Monday, September 7, 2020

Oval Ornament Variation

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The design for this ornament is an adaptation of St. Nick at Night by Pride of the Prairies. It was stitched with one strand of #823 DMC floss over one on 28 count Antique White Fabric.

This page doesn't show all of the steps to finish the illustrated ornament because some of the steps were already explained on the Circle and Oval Ornament Tutorial. On that tutorial I gathered and laced the stitched fabric onto the mounting board but this time I wanted to try the self-stick mounting board.  Also in the past when I used piping on circular or oval ornaments I used a length of ribbon to cover the ends of commercial piping but this time I made a seamed loop of piping.

Once I had decided on the size of oval I wanted for the ornament I used MS paint to make a pattern, glued the pattern to a scrap of boxboard to make a template and used the template to draw the ovals on the mounting boards. After I cut the oval shapes and adhered the padding I also used the template and a needle to mark the North, South, East and West edges of the ornament.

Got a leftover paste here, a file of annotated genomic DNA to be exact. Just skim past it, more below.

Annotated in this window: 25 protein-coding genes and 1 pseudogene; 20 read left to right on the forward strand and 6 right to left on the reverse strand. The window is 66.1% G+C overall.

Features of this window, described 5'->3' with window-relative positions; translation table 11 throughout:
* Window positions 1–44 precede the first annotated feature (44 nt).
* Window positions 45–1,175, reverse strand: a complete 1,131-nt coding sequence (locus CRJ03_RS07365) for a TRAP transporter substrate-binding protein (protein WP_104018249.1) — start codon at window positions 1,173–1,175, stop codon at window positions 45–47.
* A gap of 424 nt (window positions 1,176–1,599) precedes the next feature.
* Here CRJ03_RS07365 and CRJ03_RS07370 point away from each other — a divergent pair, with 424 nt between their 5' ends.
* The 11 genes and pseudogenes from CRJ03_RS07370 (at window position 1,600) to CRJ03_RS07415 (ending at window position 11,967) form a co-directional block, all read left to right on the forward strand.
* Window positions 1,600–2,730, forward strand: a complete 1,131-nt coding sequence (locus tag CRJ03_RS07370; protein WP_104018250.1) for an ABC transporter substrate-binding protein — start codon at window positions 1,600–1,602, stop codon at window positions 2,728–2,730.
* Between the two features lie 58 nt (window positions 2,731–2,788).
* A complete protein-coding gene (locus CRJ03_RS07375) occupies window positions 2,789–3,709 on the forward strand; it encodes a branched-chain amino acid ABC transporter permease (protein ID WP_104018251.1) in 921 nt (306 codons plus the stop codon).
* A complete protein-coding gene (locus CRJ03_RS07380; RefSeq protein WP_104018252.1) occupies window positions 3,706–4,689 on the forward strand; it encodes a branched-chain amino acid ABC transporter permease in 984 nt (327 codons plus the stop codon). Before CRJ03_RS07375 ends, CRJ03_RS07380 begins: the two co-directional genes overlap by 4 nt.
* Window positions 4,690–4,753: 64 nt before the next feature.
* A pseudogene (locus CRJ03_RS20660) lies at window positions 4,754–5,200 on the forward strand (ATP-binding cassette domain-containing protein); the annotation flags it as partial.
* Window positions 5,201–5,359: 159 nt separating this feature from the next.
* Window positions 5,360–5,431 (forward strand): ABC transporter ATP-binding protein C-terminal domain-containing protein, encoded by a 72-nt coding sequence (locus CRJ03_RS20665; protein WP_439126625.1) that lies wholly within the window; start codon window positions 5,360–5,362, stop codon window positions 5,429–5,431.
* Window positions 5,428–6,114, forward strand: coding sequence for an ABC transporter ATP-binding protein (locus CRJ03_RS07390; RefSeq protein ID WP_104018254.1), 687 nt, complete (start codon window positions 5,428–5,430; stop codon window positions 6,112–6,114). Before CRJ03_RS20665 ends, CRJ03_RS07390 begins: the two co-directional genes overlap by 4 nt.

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I made short running stitches 4 threads in length and 9 threads away from the center top, bottom and sides of the stitched design.

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I folded back the liner from the top and bottom edges of the mounting board,

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and placed it on the back of the stitched piece so that the running stitches at the top and bottom were centered on the marked center holes and equally visible.

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I folded the fabric from the top edge over mounting board and pressed it in place. I repeated this with the fabric at the bottom edge, pulling it snug so the front surface would be taut.

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I removed the liner paper and repeated these steps on both sides.

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I flipped it over,checked that the design was well centered on the mounting board (but neglected to take picture).  Then I pulled 2 opposite corners of the fabric taut, pressed them against the mounting board,

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and checked to see if the design was still well centered.